Chemical Shifts of Common Alcohols
Seven alcohols are being analyzed using Nuclear Magnet Resonance (NMR) to determine the chemical shifts of the hydrogen on the alcohol group. The oxygen in the alcohol group is more electronegative which causes the hydrogen closer to its electronegative field to shift down field on the NMR. This helps determine the location of the alcohol group based on the location of the peaks on the NMR spectra. The reason these alcohols are being analyzed using NMR is to compare them with the theoretical shifts that were calculated using the Gaussian 94 and Gaussian 98 programs. The theoretical shifts were calculated at two different temperatures: ambient and at 148.6 Celsius. Each alcohol will be analyzed in gas phase using TMS as a reference solvent. In an ethanol spectra TMS will be located at 0 parts per million (ppm) on the NMR spectra, the CH2 will be located 3.687ppm, the OH group will be located 2.61ppm, and the CH3 will be located at 1.226 ppm.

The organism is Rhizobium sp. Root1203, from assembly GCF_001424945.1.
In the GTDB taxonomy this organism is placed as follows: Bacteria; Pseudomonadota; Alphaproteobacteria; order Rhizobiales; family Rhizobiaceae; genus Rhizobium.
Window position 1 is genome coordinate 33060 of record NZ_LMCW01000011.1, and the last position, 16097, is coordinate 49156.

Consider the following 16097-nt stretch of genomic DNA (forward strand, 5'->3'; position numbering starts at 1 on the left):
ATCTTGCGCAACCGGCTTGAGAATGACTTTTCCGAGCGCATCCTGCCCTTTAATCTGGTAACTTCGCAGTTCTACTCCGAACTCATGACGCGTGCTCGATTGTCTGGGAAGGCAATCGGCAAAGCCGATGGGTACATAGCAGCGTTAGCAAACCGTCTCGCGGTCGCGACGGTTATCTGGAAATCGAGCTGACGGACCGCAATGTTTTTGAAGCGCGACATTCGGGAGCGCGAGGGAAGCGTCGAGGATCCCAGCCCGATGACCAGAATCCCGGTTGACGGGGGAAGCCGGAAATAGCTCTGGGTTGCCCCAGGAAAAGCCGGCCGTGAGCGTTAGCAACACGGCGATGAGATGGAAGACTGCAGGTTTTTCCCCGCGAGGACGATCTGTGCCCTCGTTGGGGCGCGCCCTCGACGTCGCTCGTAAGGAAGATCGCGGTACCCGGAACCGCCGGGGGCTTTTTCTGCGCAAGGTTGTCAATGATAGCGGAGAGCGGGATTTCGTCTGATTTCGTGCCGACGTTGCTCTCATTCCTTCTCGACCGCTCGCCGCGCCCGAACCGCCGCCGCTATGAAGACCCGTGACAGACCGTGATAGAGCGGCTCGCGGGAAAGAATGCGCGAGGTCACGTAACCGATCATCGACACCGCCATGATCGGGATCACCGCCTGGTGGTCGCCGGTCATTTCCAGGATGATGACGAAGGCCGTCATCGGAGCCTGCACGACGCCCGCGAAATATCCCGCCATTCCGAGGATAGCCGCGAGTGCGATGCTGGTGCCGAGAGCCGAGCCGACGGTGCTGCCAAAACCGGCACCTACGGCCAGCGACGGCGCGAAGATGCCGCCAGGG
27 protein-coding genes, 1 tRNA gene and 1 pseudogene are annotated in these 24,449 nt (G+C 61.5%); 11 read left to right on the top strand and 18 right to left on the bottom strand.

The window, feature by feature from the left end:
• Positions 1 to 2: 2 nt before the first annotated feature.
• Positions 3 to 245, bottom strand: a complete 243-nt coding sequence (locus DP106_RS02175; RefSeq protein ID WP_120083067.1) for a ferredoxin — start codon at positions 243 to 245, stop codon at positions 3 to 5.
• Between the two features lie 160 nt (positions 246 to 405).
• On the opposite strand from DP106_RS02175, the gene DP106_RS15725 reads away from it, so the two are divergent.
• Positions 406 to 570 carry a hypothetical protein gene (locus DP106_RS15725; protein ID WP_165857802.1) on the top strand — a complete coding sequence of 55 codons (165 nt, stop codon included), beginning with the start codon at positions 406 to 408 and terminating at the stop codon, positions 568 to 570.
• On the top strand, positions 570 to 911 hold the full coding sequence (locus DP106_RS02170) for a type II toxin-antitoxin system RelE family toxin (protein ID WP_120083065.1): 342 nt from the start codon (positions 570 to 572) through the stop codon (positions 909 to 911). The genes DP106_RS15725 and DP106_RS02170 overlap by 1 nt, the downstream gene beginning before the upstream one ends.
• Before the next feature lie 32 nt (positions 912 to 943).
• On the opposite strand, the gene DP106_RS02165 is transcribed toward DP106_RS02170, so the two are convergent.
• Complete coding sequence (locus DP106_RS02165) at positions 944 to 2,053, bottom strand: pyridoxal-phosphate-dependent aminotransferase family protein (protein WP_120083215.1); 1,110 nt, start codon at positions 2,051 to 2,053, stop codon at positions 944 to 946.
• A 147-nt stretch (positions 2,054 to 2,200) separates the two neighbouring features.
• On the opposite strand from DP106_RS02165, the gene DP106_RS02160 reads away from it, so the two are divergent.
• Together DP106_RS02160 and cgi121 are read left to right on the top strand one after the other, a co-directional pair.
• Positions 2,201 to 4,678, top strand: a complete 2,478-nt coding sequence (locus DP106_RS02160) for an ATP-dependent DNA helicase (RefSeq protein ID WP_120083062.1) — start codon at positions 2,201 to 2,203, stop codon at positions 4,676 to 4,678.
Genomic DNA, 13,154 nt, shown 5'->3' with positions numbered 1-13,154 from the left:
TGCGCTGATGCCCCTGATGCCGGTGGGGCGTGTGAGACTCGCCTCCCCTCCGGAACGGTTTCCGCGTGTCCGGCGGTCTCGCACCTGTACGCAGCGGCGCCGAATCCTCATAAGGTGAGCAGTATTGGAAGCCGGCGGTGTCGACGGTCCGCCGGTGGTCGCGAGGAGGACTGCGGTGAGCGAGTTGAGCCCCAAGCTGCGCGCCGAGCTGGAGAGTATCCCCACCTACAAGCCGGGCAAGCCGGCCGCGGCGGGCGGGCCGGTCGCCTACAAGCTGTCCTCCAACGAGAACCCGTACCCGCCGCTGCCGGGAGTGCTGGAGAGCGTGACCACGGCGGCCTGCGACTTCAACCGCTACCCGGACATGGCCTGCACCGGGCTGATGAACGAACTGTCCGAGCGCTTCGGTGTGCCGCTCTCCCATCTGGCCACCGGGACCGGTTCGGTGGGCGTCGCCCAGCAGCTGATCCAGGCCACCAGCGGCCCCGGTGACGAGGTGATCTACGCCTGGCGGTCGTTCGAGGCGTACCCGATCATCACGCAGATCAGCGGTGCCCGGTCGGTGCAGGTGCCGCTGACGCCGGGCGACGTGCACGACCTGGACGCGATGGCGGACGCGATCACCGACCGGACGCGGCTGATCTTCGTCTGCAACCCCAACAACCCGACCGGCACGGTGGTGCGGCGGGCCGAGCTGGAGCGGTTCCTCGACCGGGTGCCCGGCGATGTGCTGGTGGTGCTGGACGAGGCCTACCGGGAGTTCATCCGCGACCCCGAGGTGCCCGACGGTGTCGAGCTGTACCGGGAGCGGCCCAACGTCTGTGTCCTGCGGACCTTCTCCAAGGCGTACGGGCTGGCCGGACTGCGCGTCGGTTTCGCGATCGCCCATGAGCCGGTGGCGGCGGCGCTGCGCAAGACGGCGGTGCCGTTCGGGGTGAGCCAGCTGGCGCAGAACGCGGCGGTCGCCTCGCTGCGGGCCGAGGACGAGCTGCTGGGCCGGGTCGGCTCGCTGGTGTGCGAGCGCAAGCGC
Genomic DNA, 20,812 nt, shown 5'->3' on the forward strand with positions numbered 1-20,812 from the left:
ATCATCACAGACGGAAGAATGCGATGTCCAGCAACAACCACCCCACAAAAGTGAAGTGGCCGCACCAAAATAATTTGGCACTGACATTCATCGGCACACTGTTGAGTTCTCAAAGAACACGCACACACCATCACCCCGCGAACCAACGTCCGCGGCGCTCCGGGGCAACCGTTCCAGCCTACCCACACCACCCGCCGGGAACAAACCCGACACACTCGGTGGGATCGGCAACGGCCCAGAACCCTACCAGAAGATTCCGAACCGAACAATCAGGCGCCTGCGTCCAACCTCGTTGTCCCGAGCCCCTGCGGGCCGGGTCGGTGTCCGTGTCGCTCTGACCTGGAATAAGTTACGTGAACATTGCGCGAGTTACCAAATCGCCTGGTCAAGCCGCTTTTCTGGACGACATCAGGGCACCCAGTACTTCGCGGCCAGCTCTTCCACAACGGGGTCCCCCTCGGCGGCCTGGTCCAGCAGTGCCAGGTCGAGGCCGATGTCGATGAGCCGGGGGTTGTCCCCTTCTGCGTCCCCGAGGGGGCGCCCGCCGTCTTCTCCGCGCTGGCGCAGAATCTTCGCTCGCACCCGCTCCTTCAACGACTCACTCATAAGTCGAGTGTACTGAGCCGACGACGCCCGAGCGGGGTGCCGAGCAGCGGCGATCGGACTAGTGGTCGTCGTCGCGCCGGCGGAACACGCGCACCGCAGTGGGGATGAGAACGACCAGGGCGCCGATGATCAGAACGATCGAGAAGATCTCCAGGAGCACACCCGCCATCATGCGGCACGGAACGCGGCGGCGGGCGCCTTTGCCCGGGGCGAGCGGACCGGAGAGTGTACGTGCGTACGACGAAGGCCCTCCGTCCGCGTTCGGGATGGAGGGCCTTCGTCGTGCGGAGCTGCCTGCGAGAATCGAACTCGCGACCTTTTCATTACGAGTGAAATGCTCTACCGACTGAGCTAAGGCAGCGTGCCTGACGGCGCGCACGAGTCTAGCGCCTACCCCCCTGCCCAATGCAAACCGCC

Young, Tyler, "Chemical Shifts of Common Alcohols" (2016). 2016 Undergraduate Research and Scholarship Conference. Paper 88.
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